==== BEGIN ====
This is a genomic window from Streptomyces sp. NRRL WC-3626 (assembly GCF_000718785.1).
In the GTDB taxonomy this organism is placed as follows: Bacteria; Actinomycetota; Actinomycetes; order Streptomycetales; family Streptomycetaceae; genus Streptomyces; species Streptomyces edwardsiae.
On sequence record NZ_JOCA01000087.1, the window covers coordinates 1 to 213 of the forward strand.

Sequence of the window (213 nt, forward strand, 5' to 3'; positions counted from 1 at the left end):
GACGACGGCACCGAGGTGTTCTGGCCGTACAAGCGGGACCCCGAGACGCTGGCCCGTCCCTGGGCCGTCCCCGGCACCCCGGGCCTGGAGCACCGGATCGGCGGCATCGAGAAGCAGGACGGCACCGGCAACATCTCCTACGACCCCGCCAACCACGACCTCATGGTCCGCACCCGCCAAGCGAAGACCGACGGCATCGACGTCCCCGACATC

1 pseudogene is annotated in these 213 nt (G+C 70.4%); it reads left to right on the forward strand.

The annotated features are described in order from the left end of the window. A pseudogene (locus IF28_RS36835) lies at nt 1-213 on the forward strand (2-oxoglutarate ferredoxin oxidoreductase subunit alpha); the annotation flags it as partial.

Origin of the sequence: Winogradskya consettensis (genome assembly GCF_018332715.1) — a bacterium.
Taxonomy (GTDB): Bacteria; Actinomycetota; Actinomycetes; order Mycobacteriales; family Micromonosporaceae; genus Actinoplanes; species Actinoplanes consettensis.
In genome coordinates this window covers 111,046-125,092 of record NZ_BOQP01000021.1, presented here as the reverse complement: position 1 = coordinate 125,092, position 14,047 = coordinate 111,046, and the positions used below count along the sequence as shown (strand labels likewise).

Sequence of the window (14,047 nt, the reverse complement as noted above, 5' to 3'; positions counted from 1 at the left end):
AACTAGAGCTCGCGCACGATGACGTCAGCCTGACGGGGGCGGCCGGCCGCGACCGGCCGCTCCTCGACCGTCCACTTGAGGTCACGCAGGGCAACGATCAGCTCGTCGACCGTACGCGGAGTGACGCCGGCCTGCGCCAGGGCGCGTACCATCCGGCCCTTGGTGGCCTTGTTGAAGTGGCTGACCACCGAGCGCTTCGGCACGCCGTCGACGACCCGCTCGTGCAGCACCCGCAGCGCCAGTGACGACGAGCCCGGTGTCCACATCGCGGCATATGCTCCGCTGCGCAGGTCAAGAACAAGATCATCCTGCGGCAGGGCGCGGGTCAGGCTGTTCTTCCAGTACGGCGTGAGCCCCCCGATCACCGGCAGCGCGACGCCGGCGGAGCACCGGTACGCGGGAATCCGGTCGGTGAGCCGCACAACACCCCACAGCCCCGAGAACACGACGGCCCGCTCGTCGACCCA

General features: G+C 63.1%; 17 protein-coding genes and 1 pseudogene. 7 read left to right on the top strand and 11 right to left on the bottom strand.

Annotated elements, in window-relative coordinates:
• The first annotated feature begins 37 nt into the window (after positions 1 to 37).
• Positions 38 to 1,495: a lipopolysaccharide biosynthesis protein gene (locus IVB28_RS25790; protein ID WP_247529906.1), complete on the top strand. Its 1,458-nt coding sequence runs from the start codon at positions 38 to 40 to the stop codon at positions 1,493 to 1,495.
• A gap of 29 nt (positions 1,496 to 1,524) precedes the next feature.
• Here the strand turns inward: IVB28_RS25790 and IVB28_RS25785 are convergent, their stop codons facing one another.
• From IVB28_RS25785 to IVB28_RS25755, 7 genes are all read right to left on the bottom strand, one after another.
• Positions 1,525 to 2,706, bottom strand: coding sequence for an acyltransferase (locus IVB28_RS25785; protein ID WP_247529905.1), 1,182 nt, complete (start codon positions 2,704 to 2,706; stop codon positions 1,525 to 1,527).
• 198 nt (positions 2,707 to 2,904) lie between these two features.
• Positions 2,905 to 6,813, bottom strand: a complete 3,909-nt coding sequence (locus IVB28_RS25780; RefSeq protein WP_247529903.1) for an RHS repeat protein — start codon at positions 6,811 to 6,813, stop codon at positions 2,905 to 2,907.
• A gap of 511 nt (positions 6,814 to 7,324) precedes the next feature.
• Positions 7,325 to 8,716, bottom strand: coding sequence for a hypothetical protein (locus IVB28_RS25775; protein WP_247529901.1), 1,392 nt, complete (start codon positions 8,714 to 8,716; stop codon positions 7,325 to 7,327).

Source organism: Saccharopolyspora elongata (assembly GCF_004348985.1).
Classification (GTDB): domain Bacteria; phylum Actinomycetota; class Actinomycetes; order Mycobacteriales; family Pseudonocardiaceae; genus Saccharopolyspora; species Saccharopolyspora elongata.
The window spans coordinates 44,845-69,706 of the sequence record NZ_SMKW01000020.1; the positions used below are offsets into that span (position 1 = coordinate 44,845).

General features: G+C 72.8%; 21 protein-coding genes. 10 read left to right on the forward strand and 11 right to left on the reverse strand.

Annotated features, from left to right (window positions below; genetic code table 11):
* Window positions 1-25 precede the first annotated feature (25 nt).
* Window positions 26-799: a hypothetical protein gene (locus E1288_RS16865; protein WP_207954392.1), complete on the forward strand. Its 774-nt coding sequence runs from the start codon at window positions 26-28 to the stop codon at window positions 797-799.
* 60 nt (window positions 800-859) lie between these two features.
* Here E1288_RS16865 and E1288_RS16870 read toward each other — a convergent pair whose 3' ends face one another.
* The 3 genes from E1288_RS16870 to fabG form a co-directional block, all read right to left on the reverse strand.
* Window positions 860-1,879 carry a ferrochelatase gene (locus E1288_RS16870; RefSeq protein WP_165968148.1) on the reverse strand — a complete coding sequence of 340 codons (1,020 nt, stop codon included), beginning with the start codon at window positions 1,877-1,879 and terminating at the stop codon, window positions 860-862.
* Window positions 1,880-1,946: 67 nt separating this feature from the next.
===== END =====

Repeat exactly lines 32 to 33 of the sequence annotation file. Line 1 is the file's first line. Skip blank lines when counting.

* 60 nt (window positions 800-859) lie between these two features.
* Here E1288_RS16865 and E1288_RS16870 read toward each other — a convergent pair whose 3' ends face one another.